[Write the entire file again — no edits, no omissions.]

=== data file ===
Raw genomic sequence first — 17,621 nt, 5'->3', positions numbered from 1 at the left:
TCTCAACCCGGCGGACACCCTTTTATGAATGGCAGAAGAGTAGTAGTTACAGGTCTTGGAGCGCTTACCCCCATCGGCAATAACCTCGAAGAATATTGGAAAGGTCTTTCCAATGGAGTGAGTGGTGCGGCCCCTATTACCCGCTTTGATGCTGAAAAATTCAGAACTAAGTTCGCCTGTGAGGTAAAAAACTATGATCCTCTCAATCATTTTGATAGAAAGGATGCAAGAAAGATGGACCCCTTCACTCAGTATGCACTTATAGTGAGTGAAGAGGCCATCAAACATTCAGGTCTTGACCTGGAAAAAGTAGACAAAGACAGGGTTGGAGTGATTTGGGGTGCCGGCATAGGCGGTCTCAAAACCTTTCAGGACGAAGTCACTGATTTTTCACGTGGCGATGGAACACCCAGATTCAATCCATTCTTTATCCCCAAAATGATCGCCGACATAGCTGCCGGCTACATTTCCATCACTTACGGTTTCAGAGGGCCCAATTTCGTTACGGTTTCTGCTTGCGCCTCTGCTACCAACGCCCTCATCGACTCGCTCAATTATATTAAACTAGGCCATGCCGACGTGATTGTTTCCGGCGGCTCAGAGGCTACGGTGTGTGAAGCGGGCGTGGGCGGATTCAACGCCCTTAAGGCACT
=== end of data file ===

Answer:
Raw genomic sequence first — 17,621 nt, 5'->3', positions numbered from 1 at the left:
TCTCAACCCGGCGGACACCCTTTTATGAATGGCAGAAGAGTAGTAGTTACAGGTCTTGGAGCGCTTACCCCCATCGGCAATAACCTCGAAGAATATTGGAAAGGTCTTTCCAATGGAGTGAGTGGTGCGGCCCCTATTACCCGCTTTGATGCTGAAAAATTCAGAACTAAGTTCGCCTGTGAGGTAAAAAACTATGATCCTCTCAATCATTTTGATAGAAAGGATGCAAGAAAGATGGACCCCTTCACTCAGTATGCACTTATAGTGAGTGAAGAGGCCATCAAACATTCAGGTCTTGACCTGGAAAAAGTAGACAAAGACAGGGTTGGAGTGATTTGGGGTGCCGGCATAGGCGGTCTCAAAACCTTTCAGGACGAAGTCACTGATTTTTCACGTGGCGATGGAACACCCAGATTCAATCCATTCTTTATCCCCAAAATGATCGCCGACATAGCTGCCGGCTACATTTCCATCACTTACGGTTTCAGAGGGCCCAATTTCGTTACGGTTTCTGCTTGCGCCTCTGCTACCAACGCCCTCATCGACTCGCTCAATTATATTAAACTAGGCCATGCCGACGTGATTGTTTCCGGCGGCTCAGAGGCTACGGTGTGTGAAGCGGGCGTGGGCGGATTCAACGCCCTTAAGGCACT